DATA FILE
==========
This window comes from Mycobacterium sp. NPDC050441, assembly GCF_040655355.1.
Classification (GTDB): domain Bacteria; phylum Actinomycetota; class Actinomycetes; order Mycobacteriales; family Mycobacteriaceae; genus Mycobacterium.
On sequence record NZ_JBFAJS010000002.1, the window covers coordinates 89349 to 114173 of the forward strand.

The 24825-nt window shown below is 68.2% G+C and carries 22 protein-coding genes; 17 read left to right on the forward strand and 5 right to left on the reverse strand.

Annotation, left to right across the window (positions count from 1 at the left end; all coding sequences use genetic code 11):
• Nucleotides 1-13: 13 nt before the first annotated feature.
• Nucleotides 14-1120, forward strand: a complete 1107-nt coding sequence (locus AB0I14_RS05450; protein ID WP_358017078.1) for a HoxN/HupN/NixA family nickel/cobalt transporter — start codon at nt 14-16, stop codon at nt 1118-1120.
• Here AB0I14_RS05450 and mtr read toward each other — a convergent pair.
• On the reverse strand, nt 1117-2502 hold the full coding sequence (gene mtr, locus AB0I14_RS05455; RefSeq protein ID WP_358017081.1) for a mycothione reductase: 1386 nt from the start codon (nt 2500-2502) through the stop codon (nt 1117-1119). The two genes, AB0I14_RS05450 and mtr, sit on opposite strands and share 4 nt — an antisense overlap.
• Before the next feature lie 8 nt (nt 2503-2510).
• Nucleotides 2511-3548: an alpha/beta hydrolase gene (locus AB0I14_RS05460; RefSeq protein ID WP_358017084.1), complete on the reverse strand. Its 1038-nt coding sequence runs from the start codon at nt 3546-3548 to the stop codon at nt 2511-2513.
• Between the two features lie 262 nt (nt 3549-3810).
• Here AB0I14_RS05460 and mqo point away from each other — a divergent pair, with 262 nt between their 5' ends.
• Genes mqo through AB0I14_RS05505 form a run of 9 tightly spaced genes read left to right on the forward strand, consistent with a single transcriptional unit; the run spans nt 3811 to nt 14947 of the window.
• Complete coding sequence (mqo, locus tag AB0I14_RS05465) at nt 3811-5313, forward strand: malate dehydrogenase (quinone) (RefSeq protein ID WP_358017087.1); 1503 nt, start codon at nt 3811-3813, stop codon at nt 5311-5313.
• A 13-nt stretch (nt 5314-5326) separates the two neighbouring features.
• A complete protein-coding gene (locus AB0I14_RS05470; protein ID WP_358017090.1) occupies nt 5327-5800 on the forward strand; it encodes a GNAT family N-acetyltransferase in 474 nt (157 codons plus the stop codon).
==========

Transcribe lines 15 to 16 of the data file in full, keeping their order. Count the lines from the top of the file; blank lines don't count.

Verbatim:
• Complete coding sequence (mqo, locus tag AB0I14_RS05465) at nt 3811-5313, forward strand: malate dehydrogenase (quinone) (RefSeq protein ID WP_358017087.1); 1503 nt, start codon at nt 3811-3813, stop codon at nt 5311-5313.
• A 13-nt stretch (nt 5314-5326) separates the two neighbouring features.